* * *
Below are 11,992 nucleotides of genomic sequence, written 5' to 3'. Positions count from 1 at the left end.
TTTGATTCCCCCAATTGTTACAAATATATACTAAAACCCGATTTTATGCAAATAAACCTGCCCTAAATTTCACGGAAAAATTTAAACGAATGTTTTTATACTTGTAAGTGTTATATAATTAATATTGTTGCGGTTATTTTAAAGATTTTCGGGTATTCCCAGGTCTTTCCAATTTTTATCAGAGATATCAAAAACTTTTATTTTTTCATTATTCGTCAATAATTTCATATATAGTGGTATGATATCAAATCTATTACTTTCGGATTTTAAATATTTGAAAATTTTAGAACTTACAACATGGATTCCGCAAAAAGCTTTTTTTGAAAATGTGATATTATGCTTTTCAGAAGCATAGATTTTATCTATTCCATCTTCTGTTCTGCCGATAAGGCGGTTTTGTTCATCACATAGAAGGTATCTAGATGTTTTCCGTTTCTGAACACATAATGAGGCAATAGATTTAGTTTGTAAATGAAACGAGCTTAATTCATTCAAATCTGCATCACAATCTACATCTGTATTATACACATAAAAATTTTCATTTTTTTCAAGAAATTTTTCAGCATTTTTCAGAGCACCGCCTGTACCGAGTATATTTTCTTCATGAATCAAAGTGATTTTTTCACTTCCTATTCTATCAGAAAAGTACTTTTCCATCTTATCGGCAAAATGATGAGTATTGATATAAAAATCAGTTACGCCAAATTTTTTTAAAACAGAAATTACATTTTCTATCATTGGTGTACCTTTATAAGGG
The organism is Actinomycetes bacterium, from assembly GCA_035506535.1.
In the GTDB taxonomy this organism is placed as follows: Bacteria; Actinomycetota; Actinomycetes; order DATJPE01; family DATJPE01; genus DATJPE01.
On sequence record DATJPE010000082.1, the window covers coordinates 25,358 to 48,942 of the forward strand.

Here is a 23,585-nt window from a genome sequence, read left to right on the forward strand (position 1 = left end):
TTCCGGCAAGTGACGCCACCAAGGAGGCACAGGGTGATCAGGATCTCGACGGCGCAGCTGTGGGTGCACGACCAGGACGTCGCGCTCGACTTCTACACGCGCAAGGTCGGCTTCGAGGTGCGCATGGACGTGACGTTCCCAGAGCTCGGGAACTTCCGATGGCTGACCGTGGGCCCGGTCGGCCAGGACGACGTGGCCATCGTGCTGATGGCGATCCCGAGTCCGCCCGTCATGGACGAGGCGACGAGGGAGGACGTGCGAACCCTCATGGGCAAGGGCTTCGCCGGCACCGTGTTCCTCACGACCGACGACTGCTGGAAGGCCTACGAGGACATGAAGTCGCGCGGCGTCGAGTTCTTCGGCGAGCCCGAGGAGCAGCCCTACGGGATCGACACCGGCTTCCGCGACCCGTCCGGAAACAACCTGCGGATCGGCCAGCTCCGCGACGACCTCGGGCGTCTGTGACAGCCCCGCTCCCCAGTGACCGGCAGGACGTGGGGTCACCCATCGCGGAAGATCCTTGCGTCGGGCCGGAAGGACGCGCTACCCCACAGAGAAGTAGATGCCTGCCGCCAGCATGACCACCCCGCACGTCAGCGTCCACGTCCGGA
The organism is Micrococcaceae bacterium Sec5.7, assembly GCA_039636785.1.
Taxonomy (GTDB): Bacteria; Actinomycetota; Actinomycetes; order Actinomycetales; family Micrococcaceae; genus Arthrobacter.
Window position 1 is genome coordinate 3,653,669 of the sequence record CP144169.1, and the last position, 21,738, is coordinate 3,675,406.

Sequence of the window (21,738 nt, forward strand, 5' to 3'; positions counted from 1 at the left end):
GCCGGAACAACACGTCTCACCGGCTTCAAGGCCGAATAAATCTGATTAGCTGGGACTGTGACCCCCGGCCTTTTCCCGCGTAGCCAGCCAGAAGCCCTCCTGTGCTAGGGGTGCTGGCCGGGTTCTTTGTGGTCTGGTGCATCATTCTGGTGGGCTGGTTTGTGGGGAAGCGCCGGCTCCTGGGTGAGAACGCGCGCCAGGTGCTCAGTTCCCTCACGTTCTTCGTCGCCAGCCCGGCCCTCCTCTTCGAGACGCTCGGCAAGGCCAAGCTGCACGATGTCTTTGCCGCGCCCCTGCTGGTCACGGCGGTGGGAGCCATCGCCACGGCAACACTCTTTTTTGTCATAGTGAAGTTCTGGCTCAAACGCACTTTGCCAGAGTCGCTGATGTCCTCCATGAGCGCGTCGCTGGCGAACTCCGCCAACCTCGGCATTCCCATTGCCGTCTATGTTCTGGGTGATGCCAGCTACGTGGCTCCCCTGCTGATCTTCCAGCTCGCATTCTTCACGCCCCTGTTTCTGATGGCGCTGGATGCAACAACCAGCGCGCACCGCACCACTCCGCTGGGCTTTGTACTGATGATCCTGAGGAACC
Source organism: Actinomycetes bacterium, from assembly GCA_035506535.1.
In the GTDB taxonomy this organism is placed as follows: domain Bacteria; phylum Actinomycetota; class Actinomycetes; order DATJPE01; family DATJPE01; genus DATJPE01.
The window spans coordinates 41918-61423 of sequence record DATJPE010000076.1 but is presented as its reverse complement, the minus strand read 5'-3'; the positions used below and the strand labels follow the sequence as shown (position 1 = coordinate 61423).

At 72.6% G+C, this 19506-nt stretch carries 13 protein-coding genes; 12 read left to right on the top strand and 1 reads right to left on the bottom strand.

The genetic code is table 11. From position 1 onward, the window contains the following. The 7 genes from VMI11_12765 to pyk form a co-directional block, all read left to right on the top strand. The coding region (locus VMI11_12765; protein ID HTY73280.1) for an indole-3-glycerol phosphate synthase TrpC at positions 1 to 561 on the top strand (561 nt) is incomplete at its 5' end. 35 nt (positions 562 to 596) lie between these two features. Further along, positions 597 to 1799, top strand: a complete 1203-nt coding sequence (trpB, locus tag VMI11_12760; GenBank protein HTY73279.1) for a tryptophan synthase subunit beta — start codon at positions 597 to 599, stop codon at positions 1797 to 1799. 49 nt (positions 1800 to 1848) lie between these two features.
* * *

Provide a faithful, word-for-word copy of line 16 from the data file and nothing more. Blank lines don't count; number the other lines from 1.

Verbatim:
At 72.6% G+C, this 19506-nt stretch carries 13 protein-coding genes; 12 read left to right on the top strand and 1 reads right to left on the bottom strand.